Yet still so much of our inner motivation is about getting instead of giving, the desire to have more seems to be insatiable. We seek to improve our health, improve our homes, increase our lives in every way.
Is this truly the journey of the heart?
Someone early on in the health food movement coined the phrase “you are what you eat”. They might have been more accurate to say ‘you are what you believe’, for all of your words, your actions and your motivation spring forth from your beliefs. No person can possibly be better than they believe is possible for them.
When Jesus admonished us ‘to pay closer attention to the words that came out from our mouths than to the food that we put in’ this is exactly what he was saying. If we want to be healthy we must first act from a faith in our Source and a belief in our health, then we will find ourselves naturally drawn to foods that bring our personal body chemistries into balance.
It is nowhere near so important what we can add to our well-being as it is to be attentive to what and how we give.
True giving is not about giving ‘to’ something; a cause or an individual. True giving is about giving without ‘get’ motivation.
I often refer to the concept of ‘giving from’ rather than ‘giving to’. In order to truly benefit from the act of giving paradoxically one must release all concept of personal gain while simultaneously maintaining personal power. It is often best if we do not even know the destination of our funds.
Even while understanding this concept it can take ages to truly embody it. Still we stand witness to people all around us who find their success through the cause of their passion. They lose themselves into their passion and become successful precisely because they love what they are doing.
It is very interesting to me how poorly these successful people fit into the pattern painted by an investment analyst. They don’t necessarily invest at all in various sensible money plans, most of them invest fully in their passion. They are unconsciously investing in the law of conscious return; “As you give so shall you receive.”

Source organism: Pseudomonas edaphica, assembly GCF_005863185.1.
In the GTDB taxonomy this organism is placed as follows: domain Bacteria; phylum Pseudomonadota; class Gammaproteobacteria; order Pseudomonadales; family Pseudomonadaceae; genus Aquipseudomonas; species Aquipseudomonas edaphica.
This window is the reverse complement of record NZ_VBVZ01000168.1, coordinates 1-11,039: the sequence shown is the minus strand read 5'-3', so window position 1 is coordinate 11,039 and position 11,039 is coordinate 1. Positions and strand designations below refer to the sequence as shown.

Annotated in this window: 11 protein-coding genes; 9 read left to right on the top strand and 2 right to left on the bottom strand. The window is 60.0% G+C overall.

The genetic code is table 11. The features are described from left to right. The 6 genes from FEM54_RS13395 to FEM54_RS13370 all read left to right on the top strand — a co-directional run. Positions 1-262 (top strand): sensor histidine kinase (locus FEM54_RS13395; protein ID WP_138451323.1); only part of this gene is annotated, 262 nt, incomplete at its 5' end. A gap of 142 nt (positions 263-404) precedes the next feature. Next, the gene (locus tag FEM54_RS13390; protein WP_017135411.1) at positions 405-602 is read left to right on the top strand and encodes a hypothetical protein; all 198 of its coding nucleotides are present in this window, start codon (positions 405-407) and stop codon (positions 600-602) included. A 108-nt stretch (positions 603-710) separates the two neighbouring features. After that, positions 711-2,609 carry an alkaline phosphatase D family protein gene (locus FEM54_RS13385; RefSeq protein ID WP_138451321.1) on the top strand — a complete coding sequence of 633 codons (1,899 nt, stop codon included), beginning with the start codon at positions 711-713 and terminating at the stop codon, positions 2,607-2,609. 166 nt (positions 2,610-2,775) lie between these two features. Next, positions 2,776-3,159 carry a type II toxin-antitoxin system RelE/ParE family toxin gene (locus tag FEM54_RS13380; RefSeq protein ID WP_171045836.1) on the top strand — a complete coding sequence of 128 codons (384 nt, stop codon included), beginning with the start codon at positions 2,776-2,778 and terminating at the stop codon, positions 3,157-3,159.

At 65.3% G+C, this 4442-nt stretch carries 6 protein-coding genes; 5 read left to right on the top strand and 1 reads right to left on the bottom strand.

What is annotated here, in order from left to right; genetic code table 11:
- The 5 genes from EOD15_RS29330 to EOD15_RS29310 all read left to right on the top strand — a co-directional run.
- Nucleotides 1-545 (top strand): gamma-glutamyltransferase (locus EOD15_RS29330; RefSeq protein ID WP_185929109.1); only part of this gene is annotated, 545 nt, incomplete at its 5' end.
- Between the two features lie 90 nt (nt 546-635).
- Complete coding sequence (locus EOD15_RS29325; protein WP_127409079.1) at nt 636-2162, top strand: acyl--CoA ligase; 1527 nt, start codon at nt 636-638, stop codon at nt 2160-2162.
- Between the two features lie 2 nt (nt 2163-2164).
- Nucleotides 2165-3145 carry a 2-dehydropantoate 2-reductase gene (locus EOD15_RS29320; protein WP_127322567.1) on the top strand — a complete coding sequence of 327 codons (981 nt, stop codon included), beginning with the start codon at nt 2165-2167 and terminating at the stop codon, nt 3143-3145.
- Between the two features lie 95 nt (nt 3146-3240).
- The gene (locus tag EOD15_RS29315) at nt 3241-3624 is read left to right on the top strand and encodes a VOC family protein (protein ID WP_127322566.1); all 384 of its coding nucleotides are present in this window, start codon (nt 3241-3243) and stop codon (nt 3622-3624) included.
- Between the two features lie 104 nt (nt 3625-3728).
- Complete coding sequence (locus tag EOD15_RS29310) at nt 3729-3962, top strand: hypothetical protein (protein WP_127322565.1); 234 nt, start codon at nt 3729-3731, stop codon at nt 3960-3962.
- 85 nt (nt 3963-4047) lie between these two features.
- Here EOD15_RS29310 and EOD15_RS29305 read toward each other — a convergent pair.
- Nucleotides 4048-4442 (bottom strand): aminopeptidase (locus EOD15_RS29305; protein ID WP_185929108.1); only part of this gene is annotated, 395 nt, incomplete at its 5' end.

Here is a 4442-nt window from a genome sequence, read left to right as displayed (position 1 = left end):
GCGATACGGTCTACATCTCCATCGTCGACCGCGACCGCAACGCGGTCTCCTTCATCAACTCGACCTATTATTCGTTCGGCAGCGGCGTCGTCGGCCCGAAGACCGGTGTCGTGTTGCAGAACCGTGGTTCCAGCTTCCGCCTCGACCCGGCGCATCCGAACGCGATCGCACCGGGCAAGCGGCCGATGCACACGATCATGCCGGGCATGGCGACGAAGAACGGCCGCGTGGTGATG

In fact investing in the common way of today, mutual funds, is extremely dangerous spiritually. It is one of the greatest present day causes of the disparity of wealth, health and well-being in the world. Almost all investment into the market is driven by a desire to get, with little or no thought to where the money we are giving is going.
It is impossible to control the use of our money when we invest in this way. We are unconsciously giving permission to other unconscious or unscrupulous people to use our money to support their desires to make money at any cost.
This includes such activities as the support of arms manufacturing companies, chemical fertilizer companies, multinational agribusinesses and companies that employ unethical labour practices for their product manufacture.
Companies are mandated to put their investors before employees, the environment or the good of the world but you and I as investors must learn to be conscious of our global community and learn to be consciously responsible with our intentions and actions.
Would you support a neighbour who only occasionally had a mental lapse and killed someone; I doubt it, even if your government was encouraging you. Yet that is the thinness of our justification for investing ‘for our retirement’.
Our greatest investment is to do what gives us joy.
If we follow our hearts and give from our hearts in faith history has shown that we will be well provided for at no cost to others. As we enter into this Festive Season it is a very good time to ask ourselves how we are investing. If the world economy ends tomorrow will your storehouse be empty or have you made sufficient conscious investment in your good.